For the two or three people on the planet who don’t know, the idea is actually quite a simple one. The CSI crime scene investigators utilize all of the latest science to solve often brutal crimes. Instead of guns, these detectives come packing microscopes and test tubes. If you want to know more about the previous seasons and spinoff shows, bang it here to catch up: CSI Reviews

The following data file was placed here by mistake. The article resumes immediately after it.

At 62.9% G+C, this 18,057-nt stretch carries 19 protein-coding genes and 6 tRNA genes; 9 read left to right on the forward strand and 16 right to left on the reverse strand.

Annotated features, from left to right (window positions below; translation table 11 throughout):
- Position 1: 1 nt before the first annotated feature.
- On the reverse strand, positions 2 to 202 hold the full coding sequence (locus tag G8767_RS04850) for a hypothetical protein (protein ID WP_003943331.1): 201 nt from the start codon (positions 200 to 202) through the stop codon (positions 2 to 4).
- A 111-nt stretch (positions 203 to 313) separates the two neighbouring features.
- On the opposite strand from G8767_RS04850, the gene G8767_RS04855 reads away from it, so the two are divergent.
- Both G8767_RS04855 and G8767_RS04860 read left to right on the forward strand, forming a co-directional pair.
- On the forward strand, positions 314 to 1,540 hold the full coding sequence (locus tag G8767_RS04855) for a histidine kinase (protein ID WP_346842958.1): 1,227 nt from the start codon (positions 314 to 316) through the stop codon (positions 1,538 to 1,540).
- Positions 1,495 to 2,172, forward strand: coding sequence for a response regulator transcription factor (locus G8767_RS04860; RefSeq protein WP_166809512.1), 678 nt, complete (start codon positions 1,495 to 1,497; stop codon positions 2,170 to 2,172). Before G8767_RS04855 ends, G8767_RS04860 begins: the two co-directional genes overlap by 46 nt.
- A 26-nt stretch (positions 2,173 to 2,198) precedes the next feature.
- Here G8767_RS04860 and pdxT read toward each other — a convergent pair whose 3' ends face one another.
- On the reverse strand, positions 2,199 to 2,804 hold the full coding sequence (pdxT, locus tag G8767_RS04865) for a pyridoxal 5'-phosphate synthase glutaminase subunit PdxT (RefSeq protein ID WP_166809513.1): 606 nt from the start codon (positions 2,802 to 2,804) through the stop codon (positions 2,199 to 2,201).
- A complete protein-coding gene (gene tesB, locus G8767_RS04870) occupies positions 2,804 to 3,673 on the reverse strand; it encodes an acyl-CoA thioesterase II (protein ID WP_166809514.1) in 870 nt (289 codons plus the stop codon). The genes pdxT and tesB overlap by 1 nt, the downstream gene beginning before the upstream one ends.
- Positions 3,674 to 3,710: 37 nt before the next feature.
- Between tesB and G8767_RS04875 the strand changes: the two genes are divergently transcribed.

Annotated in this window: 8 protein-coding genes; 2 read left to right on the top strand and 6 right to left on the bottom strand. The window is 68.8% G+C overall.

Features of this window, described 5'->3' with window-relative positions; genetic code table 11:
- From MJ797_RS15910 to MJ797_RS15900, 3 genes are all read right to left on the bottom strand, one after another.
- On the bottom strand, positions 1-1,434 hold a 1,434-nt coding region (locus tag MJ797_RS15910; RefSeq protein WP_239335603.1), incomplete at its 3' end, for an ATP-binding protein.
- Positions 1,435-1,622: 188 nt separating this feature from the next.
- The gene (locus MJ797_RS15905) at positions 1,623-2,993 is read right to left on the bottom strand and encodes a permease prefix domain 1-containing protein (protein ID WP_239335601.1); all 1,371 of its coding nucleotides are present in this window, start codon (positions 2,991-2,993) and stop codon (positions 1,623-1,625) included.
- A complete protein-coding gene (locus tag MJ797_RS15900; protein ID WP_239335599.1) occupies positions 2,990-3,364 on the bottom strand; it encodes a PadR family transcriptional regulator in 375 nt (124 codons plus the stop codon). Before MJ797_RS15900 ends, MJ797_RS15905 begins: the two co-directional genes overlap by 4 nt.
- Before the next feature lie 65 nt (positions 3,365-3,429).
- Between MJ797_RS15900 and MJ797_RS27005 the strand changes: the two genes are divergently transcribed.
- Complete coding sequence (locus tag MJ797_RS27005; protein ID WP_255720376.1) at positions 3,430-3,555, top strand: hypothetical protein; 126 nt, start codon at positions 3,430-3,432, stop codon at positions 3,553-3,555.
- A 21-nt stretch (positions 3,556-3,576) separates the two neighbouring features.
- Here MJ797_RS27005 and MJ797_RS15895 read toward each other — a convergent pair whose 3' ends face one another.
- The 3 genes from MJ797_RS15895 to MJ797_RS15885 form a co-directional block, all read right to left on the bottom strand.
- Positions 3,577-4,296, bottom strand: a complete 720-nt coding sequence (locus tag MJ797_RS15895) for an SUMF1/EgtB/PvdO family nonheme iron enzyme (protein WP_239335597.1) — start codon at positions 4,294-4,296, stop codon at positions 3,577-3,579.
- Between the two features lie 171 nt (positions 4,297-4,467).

The series takes us back to Vegas, where a rich donor has financed a brand new state-of-the-art crime lab. All of the familiar faces are gone, and there’s a new team of crime scene investigators on the job these days. They are led by Maxine Roby, played by Paula Newsome. She’s a DNA specialist and has developed ways to create physical profiles of unknown suspects with even partial DNA evidence. She has a young son and has the usual issues trying to balance a demanding job with being a single parent. Mandeep Dhillon plays Allie Rajan. She’s the scary-smart member of the team. She’s British and a graduate of Harvard. Matt Lauria is Josh Folsom. He’s the hands-on guy who excels at recreating crime scenes and reproducing patterns in the lab. He’s usually partnered with young Chris Park, played by Jay Lee. Park is still learning the ropes and is at times a bit overenthusiastic. The autopsy lab is now helmed by Dr. Hugo Ramirez, played by Mel Rodriguez. He’s a bit eccentric and is also a painter. Like a certain British medical examiner on the current alphabet show, he talks to the victims. Together they make up the new crime scene investigators at the Vegas CSI lab.